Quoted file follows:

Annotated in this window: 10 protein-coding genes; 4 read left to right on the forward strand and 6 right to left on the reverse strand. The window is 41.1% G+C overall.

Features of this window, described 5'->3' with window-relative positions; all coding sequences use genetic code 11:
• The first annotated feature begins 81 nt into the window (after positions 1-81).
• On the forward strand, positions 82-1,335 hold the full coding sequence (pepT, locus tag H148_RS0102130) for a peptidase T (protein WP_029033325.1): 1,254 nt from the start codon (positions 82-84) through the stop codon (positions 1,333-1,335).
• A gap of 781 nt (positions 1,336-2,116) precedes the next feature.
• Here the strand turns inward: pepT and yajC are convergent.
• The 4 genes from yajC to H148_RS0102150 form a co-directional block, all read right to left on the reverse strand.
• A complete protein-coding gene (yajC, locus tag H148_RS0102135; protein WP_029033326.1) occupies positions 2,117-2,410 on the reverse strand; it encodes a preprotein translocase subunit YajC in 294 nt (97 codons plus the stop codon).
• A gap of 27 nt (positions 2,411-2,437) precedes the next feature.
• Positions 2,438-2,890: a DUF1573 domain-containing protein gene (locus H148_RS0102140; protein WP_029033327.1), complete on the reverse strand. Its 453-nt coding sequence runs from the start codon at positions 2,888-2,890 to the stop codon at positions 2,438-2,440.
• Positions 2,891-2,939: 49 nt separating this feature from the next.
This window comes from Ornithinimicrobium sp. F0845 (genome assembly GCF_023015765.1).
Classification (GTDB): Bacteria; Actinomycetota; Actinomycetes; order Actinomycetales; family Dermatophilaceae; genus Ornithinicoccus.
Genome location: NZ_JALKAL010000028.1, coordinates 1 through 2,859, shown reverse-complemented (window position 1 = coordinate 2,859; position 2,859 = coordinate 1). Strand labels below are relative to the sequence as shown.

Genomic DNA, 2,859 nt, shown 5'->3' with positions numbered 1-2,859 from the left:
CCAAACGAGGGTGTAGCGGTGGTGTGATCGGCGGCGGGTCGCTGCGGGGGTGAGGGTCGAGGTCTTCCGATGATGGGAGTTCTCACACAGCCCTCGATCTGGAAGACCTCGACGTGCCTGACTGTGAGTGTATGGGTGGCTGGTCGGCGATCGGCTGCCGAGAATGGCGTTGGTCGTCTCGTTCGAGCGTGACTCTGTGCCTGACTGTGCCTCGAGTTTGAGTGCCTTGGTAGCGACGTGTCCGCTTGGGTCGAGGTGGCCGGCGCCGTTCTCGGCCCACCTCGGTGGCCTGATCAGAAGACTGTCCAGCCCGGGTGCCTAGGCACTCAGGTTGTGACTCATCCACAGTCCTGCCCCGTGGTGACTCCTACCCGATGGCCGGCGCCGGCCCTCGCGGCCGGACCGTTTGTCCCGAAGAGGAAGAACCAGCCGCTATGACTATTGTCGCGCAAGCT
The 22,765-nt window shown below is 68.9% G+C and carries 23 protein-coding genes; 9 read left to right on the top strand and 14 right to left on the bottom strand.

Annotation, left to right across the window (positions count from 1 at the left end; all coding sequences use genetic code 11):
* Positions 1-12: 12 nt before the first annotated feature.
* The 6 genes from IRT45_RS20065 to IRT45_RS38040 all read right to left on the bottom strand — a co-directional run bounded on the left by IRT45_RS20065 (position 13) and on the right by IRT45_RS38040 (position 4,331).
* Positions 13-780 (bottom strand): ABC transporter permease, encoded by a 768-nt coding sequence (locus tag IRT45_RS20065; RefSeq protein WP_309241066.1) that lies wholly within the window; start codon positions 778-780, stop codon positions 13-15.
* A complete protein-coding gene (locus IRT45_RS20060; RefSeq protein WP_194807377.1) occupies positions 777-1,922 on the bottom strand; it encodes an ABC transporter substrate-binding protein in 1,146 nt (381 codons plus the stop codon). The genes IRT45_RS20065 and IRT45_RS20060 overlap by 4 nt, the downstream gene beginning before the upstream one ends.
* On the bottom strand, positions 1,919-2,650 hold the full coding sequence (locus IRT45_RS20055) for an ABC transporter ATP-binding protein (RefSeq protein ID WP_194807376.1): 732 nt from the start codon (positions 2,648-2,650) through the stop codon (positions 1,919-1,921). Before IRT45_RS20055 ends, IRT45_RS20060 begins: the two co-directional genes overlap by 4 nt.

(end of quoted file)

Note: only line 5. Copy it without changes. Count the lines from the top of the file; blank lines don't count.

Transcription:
• A gap of 781 nt (positions 1,336-2,116) precedes the next feature.